NZX chief executive Tim Bennett expects the financial markets to remain volatile over the next few weeks in the aftermath of Britain's surprise decision to leave the European Union.

Britain's Prime Minister David Cameron - a proponent of the "remain" campaign - said he would step down by October after the vote was defeated by 52 per cent to 48 per cent late last week.

Around US$2 trillion was erased from the value of global sharemarkets on Friday in response to Britain's planned exit. The benchmark fell NZX-50 index fell sharply on Friday and dropped by 1.1 per cent this morning.

"It was obviously an unexpected outcome and markets don't respond well to uncertainty, so I would expect to see some volatility in global markets over the next few weeks," Bennett said.


"But this is essentially a political negotiation that will be played out over the next six months until there is a new Conservative leader, and then it will be two years before the UK negotiates its exit," he said.

"So I think that once the position becomes clear, from at least the New Zealand market's perspective, it won't have a lot of impact," he said.

Some commentators have said Britain's exit would result in a slowdown in world economic growth but Bennett said that that would depend on the form of the exit "and that's completely unknown at the moment".

The meltdown on world markets has coincided with the listing of New Zealand media company - NZME - on the NZX and Bennett said he expected trade in the stock to be volatile at first.

"It's great for the market to have another local business listed on the NZX, but also it was well-received by domestic institutions, I understand," Bennett said. "It goes to show that in our market that these sorts of spinouts from Australia are very well received," he said.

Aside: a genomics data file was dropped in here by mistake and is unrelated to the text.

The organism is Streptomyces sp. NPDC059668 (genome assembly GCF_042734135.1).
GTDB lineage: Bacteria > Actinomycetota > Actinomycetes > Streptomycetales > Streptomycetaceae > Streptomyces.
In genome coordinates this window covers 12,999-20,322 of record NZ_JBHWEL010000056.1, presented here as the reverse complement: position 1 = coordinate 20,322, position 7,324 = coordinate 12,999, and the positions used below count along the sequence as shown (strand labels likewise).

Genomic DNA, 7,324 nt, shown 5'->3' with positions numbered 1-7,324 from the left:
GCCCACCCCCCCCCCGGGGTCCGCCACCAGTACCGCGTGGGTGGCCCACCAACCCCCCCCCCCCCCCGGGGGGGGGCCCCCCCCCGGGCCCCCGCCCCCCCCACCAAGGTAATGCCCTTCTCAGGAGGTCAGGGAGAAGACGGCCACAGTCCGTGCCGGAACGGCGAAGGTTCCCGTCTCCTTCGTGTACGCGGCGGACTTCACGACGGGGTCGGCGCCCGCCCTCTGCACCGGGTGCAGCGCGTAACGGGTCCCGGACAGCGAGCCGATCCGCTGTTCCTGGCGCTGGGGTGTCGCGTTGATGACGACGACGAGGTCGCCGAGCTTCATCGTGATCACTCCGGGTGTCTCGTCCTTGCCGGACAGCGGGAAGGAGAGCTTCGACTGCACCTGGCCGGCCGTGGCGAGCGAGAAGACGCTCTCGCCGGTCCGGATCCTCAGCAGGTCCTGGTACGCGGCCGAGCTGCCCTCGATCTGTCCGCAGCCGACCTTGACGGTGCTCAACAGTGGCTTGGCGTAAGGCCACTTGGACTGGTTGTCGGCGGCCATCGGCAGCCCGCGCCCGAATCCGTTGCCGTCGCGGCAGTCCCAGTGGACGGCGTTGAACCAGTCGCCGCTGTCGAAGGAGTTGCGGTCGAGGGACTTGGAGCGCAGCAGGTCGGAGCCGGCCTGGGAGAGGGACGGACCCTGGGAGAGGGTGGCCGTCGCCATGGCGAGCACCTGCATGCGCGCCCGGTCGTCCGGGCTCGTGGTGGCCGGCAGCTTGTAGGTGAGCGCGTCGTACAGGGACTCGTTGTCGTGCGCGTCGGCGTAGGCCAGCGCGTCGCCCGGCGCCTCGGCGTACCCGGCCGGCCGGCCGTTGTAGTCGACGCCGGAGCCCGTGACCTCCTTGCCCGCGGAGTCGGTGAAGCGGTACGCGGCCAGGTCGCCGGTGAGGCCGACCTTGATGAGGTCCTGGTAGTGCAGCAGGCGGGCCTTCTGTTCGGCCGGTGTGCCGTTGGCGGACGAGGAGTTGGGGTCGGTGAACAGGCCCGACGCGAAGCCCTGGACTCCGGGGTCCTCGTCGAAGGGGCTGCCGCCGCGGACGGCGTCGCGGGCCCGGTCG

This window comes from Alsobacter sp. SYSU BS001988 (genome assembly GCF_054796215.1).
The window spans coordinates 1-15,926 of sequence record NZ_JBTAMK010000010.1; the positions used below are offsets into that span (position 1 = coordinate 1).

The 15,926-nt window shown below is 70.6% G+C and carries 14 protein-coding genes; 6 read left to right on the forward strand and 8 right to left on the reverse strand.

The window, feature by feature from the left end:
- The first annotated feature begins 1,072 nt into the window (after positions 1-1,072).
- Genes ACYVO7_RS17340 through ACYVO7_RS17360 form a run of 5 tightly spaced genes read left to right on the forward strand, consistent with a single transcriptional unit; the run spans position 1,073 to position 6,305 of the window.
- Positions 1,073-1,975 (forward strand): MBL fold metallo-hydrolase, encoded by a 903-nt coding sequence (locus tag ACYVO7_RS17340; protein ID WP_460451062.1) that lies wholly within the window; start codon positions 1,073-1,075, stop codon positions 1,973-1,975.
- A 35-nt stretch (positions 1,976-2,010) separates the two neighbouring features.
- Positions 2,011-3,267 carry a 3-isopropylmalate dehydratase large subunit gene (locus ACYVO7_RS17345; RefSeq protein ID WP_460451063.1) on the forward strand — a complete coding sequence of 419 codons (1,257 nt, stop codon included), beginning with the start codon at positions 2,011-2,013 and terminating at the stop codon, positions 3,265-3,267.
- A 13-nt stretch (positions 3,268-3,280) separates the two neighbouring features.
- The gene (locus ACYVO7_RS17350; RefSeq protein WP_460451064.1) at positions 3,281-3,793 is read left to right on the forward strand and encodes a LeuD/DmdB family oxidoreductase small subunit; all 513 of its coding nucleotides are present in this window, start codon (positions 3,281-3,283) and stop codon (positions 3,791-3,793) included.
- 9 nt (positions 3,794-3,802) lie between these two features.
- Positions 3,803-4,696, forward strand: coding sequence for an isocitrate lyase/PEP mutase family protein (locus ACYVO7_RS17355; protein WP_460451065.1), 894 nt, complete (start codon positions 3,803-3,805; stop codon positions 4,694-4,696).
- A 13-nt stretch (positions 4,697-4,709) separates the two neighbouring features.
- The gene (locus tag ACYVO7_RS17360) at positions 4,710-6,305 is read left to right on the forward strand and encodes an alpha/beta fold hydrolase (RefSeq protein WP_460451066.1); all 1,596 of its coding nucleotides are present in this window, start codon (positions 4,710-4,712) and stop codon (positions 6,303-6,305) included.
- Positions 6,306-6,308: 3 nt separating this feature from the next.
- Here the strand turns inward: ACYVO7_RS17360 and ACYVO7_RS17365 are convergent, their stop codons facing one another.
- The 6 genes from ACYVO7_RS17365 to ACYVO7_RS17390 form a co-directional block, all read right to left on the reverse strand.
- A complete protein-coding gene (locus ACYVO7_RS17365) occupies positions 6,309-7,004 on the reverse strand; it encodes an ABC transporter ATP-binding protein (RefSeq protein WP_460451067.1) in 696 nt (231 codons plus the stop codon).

"It's listing at a time when there will obviously be some volatility in the market, and - given the nature of carvouts and spinouts - expect to see some changes in the share register over the next few weeks and fund managers to rebalance their portfolios," he said.

"So it will take some time to settle down I would imagine, given those two things, but it is exciting to see NZME listing," he said.

Shares in NZME - publisher of the New Zealand Herald - traded at 85c per share on their debut on the NZX.

NZME split from the parent company APN News and Media after shareholders voted in favour of a demerger plan earlier this month.

Chief executive Michael Boggs said NZME had undergone a substantial transformation process over the past 18 months, with the integration of the company's publishing, radio and digital assets.

"With a new, standalone structure in place, NZME is now well positioned to take advantage of a number of emerging opportunities in digital, data and online media and developing new revenue streams through video, events and experiential," Boggs said.

NZME has initially targeted a dividend payout ratio of 60-80 per cent of its underlying net profit after tax.

NZME chairman Sir John Anderson said NZME is a leading integrated media and entertainment business in New Zealand, operating some of the country's most recognisable publishing, radio and digital brands.

NZME owns the Herald and as well as radio stations, and the e-commerce site GrabOne.

"As a standalone business, NZME can set the agenda as it continues to innovate," he said.

Regulatory and shareholder approval for the split was given earlier this month.

The company is expected to debut on the NZX at 12 noon.